|Botanical Name:||Vitis vinifera|
Regents of the University of Minnesota
Office for Technology Commercialization
Suite 160, 1000 Westgate Drive
St. Paul, Minnesota
United States of America
James J. Luby, University of Minnesota, St. Paul, United States of America
Peter Hemstad, University of Minnesota, Excelsior, United States of America
|Agent in Canada:||
Variety Rights Management
475 County Road 18
Oxford Station, Ontario
|Grant of Rights Date:||2014-11-24|
|Grant of Rights Termination Date:||2032-11-24|
Variety used for comparison: 'Frontenac'
Summary: The young shoot tip of 'Frontenac gris has no anthocyanin colouration whereas that of 'Frontenac is of weak intensity and distributed in a striped pattern. The ventral side of the shoot internode is green with red stripes for 'Frontenac gris whereas the ventral side of the shoot internode is red for 'Frontenac. 'Frontenac gris' has berries with red-grey skin and colourless flesh whereas 'Frontenac has berries with blue-black skin and coloured flesh. 'Frontenac gris berries produce a non-pigmented juice whereas those of 'Frontenac produce a pigmented juice.
PLANT: hardy to extremely hardy winter survival
YOUNG SHOOT TIP: enclosed by small leaves, no anthocyanin colouration, none or very sparse prostrate and erect hairs
SHOOT: dorsal side of nodes and internodes are green, ventral side of nodes is red, ventral side of internodes is green with red stripes, absent or very weak intensity of anthocyanin colouration of buds, erect to semi-erect attitude
WOODY SHOOTS: circular in cross-section, striate surface, yellowish brown, no lenticels, absent or very sparse erect hairs on nodes and internodes, time of bud burst is mid-season
TENDRILS: subcontinuous or continuous, short to medium length
YOUNG LEAF: upper side light copper-red, absent to weak intensity of anthocyanin colouration, absent or very sparse prostrate and erect hairs between veins, sparse prostrate hairs on main veins, absent or very sparse erect hairs on main veins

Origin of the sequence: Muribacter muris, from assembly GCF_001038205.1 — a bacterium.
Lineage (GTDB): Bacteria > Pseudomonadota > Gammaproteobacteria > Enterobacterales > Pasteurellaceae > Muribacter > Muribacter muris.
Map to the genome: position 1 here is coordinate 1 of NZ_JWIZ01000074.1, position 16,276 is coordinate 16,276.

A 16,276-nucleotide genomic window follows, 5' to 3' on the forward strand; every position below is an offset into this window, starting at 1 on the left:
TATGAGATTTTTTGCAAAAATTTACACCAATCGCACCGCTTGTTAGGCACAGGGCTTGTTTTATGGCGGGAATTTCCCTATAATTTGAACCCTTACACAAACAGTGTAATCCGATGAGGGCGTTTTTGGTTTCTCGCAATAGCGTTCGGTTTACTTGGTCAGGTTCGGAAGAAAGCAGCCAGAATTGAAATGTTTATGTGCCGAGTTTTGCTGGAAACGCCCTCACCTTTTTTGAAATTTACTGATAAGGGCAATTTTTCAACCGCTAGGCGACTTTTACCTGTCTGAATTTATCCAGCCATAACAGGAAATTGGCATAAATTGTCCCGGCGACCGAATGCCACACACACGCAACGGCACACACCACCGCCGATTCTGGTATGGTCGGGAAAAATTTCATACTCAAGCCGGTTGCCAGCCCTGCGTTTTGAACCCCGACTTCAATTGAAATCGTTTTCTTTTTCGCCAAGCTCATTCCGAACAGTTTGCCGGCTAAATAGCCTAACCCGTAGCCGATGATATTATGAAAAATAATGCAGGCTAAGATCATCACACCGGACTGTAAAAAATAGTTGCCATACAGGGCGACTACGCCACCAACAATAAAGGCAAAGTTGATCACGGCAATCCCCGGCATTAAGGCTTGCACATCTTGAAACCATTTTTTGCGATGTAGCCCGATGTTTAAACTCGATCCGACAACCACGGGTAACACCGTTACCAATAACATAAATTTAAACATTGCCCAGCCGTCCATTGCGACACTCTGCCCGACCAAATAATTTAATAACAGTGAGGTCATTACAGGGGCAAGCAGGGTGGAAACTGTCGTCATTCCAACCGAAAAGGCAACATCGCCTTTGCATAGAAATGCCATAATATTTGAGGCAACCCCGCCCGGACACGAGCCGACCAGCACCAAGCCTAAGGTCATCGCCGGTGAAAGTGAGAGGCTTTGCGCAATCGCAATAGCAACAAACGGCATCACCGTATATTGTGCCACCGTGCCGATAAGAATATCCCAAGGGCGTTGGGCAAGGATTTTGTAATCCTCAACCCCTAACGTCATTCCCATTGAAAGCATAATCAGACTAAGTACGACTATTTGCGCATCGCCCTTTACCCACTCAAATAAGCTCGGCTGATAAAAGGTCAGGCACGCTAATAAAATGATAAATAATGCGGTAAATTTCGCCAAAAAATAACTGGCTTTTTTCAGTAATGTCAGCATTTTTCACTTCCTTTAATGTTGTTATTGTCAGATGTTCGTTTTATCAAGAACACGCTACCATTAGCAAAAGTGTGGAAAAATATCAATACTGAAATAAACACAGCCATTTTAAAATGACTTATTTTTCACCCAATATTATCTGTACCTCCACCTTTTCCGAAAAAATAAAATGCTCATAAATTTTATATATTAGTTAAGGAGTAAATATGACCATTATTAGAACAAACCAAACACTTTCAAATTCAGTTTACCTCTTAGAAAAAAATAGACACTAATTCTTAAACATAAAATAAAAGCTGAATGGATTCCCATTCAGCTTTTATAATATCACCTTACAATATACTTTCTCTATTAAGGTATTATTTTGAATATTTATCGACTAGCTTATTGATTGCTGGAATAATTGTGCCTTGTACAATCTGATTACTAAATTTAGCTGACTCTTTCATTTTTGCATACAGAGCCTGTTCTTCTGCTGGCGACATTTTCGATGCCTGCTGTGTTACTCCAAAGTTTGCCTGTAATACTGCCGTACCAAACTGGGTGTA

MATURE LEAF: medium to long, pentagonal in shape, three to five lobes, medium green upper side, flat in profile, absent or very weak blistering on upper side, no goffering on upper side between secondary and tertiary veins, no undulation of leaf blade between main and lateral veins, length to width ratio of teeth is medium, both sides of teeth are rectilinear, very open petiole sinus, u-shaped base of petiole sinus, upper leaf sinus is open, base of upper leaf sinus is u-shaped, absent or very weak intensity of anthocyanin colouration of the main veins on upper and lower sides, none to very sparse prostrate and erect hairs between veins and on main veins on lower and upper sides, short to medium length petiole, absent or very sparse prostrate and erect hairs on petiole
FLOWER: hermaphrodite type
FRUIT CLUSTER: medium length, medium density (densely distributed berries, pedicels not visible), very low to low weight, few to medium number of berries per cluster, short to medium length peduncle, medium lignification of peduncle
BERRY: begin ripening late in season, short, very low to low weight, uniform size, roundish, circular in cross-section, non-pigmented juice, neutral flavour, very short pedicel, easy separation from pedicel
BERRY SKIN: red-gray, uniform colour, medium bloom, thin
BERRY FLESH: colourless, juicy, medium firmness
SEEDS: hilum visible, fully developed
Origin & Breeding History: 'Frontenac gris' was discovered in 1992 as a single cane sport (a spontaneous mutation), bearing gray coloured fruit of the variety 'Frontenac at the University of Minnesota Horticultural Research Centre located near Excelsior, Minnesota, USA. From 1995 to 1999, eight vines of 'Frontenac gris were asexually propagated by hardwood cuttings and observed until 2002. It was determined that the plants derived from the cuttings (including their flowers and fruits) were indistinguishable in appearance from the original 'Frontenac gris cane. The initial selection of 'Frontenac gris' was based on its well-branched habit, large flowers and flowering under short days. Additional selection criteria included vigour, reliable cutting propagation and cutting stability.
Tests & Trials: The trial for 'Frontenac gris' was conducted in a production vineyard in St. Paul d'Abbotsford, Quebec in 2013. A total of thirty-five vines per variety were planted in 2007. The vines were spaced 1.2 metres apart within a row with spacing of 2.5 metres between rows. The vines began producing fruit in 2010. Ten vines of each variety were examined.
Click on image for larger view
Grapevine: 'Frontenac gris' (left) with reference variety 'Frontenac' (right).
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